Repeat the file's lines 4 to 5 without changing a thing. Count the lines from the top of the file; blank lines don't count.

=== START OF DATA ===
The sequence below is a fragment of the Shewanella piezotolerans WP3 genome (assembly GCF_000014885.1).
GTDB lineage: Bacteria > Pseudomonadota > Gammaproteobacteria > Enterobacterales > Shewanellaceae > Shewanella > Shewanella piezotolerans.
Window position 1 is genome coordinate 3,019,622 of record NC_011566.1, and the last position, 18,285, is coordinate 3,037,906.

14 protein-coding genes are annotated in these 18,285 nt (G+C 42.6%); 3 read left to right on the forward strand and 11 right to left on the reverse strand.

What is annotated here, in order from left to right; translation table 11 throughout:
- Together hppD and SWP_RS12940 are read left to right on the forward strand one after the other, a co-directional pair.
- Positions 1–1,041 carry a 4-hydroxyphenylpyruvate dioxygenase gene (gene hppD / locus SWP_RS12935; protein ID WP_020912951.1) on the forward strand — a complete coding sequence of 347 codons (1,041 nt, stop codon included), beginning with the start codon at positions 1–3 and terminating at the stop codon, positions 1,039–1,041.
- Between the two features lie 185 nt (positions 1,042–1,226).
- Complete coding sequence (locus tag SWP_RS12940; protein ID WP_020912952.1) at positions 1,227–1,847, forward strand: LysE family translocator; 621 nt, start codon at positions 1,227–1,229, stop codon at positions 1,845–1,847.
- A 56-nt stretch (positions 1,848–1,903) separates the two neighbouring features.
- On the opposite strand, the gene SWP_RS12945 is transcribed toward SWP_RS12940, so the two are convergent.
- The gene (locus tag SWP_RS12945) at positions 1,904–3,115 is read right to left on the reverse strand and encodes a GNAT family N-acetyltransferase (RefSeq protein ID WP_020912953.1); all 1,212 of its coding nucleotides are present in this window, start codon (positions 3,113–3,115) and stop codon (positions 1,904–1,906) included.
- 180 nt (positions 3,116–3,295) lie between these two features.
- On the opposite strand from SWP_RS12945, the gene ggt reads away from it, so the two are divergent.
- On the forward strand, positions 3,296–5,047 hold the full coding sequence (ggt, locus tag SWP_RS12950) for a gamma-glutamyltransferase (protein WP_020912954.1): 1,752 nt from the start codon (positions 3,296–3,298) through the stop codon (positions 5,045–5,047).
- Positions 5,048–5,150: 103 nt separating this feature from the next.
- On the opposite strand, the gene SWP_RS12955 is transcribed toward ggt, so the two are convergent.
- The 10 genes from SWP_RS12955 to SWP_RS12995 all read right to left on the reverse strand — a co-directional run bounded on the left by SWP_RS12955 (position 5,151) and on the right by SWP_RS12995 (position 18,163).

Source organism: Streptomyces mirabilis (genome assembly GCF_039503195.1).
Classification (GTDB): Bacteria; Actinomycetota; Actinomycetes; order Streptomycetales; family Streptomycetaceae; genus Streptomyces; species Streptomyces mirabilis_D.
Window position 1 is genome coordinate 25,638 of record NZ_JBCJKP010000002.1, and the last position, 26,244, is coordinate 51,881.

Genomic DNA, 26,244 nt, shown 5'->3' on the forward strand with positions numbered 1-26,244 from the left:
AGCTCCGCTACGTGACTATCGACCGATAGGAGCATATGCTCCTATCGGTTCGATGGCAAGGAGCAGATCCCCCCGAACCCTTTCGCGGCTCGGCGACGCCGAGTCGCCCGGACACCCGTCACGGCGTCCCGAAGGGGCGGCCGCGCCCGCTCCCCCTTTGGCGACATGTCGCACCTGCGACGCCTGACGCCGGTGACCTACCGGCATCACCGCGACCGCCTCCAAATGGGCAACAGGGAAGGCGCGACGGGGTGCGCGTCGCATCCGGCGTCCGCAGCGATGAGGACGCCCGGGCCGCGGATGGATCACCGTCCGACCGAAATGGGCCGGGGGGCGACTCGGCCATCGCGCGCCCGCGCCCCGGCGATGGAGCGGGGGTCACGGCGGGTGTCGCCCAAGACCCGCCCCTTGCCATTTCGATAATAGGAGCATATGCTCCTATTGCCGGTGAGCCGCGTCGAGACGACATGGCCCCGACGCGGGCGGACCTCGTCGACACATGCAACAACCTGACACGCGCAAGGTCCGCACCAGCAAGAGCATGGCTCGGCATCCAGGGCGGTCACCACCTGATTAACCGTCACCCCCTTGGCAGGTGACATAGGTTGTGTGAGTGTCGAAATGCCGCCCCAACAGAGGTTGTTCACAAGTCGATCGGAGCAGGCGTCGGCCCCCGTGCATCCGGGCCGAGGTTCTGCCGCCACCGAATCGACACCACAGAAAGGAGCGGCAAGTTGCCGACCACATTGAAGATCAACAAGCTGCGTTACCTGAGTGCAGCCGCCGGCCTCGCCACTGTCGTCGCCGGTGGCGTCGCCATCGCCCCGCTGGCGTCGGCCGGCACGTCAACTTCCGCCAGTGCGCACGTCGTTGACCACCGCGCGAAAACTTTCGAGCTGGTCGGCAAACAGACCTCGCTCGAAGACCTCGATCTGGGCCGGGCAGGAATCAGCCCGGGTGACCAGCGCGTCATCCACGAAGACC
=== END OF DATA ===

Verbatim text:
14 protein-coding genes are annotated in these 18,285 nt (G+C 42.6%); 3 read left to right on the forward strand and 11 right to left on the reverse strand.

What is annotated here, in order from left to right; translation table 11 throughout: